Researchers from the Ruhr-Universität Bochum (RUB) and from the MPI Dortmund have for the first time successfully reproduced the recycling process of proteins regulating cellular transport in a biophysical experiment. In doing so, they traced in detail the way the central switch protein Rab is being extracted from the lipid membrane.
The team of PD Dr Carsten Kötting, Prof Dr Klaus Gerwert (Department of Biophysics, RUB) and Prof Dr Roger S. Goody (Max Planck Institute for Molecular Physiology, Dortmund) has published the spectroscopic and dynamic data in thePNAS journal’s Online Early Edition. “Until now, this protein’s interactions have only ever been studied in a solution – i.e. without a lipid membrane. The step into the protein’s natural environment opens up entirely new possibilities,” says Carsten Kötting. This is because many disease-relevant protein interactions within a cell take place on a membrane.
From solution to membrane
Unlike Ras proteins that regulate cell growth, Rab GTPases control the traffic between different cell sections. Just like Ras proteins, Rab GTPases (also called Rab proteins) act as switches. Turned “on”, the high-energy GTP molecule is bound; turned “off”, the lower-energy GDP molecule is bound. The switch protein Rab does not simply swim through the cell with the trafficked load it is carrying; rather, it is fixed within the membrane by means of lipid anchors. After the trafficking stage has been successfully completed, Rab is extracted from the membrane and recycled. This process has never yet been simulated in a biophysical experiment. The Bochum-Dortmund team has succeeded in manufacturing the Rab protein with the membrane anchor in its active form in large quantities, to bind it to an artificial lipid membrane and to investigate the process of extracting the switch protein from the membrane in a spectrometer.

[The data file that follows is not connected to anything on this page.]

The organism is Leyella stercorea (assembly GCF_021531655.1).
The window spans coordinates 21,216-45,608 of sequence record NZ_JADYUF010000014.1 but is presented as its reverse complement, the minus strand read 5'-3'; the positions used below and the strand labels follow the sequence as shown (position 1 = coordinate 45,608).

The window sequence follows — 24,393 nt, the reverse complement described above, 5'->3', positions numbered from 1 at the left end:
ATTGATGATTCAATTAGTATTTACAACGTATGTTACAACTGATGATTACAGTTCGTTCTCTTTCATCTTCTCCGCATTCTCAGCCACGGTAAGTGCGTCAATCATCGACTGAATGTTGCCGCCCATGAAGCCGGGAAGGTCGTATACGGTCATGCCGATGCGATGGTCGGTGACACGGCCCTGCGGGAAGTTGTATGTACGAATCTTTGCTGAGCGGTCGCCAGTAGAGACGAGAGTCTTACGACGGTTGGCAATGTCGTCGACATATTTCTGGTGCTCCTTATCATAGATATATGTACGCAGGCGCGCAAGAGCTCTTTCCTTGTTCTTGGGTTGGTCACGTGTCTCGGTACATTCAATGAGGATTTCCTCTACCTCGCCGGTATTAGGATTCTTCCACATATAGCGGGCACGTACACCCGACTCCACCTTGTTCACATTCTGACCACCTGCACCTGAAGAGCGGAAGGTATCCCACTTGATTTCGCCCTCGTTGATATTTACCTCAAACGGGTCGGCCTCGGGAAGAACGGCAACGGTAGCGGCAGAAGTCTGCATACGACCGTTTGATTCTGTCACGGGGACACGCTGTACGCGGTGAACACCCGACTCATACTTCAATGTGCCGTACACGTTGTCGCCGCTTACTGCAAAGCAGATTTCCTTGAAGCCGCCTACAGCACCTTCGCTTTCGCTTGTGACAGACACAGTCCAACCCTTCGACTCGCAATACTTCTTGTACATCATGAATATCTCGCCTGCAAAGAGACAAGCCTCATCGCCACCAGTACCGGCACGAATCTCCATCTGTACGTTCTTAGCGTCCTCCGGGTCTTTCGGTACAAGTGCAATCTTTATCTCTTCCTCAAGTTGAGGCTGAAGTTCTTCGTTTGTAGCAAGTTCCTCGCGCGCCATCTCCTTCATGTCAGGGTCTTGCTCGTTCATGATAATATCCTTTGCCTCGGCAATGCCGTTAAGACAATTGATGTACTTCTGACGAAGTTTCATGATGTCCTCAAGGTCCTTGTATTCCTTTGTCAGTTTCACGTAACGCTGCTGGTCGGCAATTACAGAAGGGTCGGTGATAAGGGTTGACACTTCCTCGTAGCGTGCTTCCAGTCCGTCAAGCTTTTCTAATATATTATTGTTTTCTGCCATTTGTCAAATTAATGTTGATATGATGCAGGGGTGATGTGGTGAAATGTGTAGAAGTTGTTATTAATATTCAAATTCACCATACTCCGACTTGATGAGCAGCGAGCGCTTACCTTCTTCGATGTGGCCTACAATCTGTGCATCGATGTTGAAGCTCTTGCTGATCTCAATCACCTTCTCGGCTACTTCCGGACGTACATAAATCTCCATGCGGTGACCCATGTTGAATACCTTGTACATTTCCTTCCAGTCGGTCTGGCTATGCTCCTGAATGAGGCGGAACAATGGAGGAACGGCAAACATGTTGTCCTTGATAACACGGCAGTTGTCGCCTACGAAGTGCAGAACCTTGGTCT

Seize and pull hard
For this purpose, biophysicists used the method of ATR infrared spectroscopy, which enabled them to visualise processes on surfaces such as lipid membranes. They paid particular attention to the GDI protein that binds the Rab protein and its lipid anchor. The question was whether Rab dissociates spontaneously from the membrane and is seized by GDI or whether GDI plays an active part in the Rab recycling process. With ATR spectroscopy, the team was for the first time able to differentiate between these two processes and demonstrate the GDI protein’s active role. “We observed that GDI approaches the membrane and seizes the Rab protein then and there,” explains Konstantin Gavriljuk. “Thus, Rab is extracted from the membrane by GDI much more quickly than it would have otherwise dissociated.”
Read more at: Phys.org